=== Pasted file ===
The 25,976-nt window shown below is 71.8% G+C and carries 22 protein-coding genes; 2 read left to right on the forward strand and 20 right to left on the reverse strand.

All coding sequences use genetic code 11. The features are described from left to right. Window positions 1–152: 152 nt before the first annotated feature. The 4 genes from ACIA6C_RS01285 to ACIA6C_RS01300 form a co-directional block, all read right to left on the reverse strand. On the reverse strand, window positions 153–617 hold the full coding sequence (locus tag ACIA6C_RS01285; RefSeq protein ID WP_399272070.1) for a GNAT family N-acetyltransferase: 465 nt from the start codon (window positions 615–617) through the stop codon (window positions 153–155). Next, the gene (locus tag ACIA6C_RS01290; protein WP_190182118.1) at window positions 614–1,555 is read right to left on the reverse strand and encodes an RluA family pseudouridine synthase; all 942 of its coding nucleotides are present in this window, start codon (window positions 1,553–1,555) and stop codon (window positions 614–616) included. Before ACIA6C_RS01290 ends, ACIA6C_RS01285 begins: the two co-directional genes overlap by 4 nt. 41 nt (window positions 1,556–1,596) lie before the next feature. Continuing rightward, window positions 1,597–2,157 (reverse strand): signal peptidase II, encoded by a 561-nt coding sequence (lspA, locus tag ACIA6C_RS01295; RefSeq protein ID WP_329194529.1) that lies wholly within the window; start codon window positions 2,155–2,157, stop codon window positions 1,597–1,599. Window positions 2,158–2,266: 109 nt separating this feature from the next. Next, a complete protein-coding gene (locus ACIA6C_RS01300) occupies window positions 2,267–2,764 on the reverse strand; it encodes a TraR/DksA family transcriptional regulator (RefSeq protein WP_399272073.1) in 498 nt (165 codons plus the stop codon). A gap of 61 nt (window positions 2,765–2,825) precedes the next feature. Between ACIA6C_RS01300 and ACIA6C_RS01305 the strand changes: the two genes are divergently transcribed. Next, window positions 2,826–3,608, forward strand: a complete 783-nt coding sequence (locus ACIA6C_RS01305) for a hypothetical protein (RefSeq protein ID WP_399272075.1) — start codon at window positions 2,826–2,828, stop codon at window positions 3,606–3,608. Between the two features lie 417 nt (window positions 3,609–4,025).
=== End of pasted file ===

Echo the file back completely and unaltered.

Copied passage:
The 25,976-nt window shown below is 71.8% G+C and carries 22 protein-coding genes; 2 read left to right on the forward strand and 20 right to left on the reverse strand.

All coding sequences use genetic code 11. The features are described from left to right. Window positions 1–152: 152 nt before the first annotated feature. The 4 genes from ACIA6C_RS01285 to ACIA6C_RS01300 form a co-directional block, all read right to left on the reverse strand. On the reverse strand, window positions 153–617 hold the full coding sequence (locus tag ACIA6C_RS01285; RefSeq protein ID WP_399272070.1) for a GNAT family N-acetyltransferase: 465 nt from the start codon (window positions 615–617) through the stop codon (window positions 153–155). Next, the gene (locus tag ACIA6C_RS01290; protein WP_190182118.1) at window positions 614–1,555 is read right to left on the reverse strand and encodes an RluA family pseudouridine synthase; all 942 of its coding nucleotides are present in this window, start codon (window positions 1,553–1,555) and stop codon (window positions 614–616) included. Before ACIA6C_RS01290 ends, ACIA6C_RS01285 begins: the two co-directional genes overlap by 4 nt. 41 nt (window positions 1,556–1,596) lie before the next feature. Continuing rightward, window positions 1,597–2,157 (reverse strand): signal peptidase II, encoded by a 561-nt coding sequence (lspA, locus tag ACIA6C_RS01295; RefSeq protein ID WP_329194529.1) that lies wholly within the window; start codon window positions 2,155–2,157, stop codon window positions 1,597–1,599. Window positions 2,158–2,266: 109 nt separating this feature from the next. Next, a complete protein-coding gene (locus ACIA6C_RS01300) occupies window positions 2,267–2,764 on the reverse strand; it encodes a TraR/DksA family transcriptional regulator (RefSeq protein WP_399272073.1) in 498 nt (165 codons plus the stop codon). A gap of 61 nt (window positions 2,765–2,825) precedes the next feature. Between ACIA6C_RS01300 and ACIA6C_RS01305 the strand changes: the two genes are divergently transcribed. Next, window positions 2,826–3,608, forward strand: a complete 783-nt coding sequence (locus ACIA6C_RS01305) for a hypothetical protein (RefSeq protein ID WP_399272075.1) — start codon at window positions 2,826–2,828, stop codon at window positions 3,606–3,608. Between the two features lie 417 nt (window positions 3,609–4,025).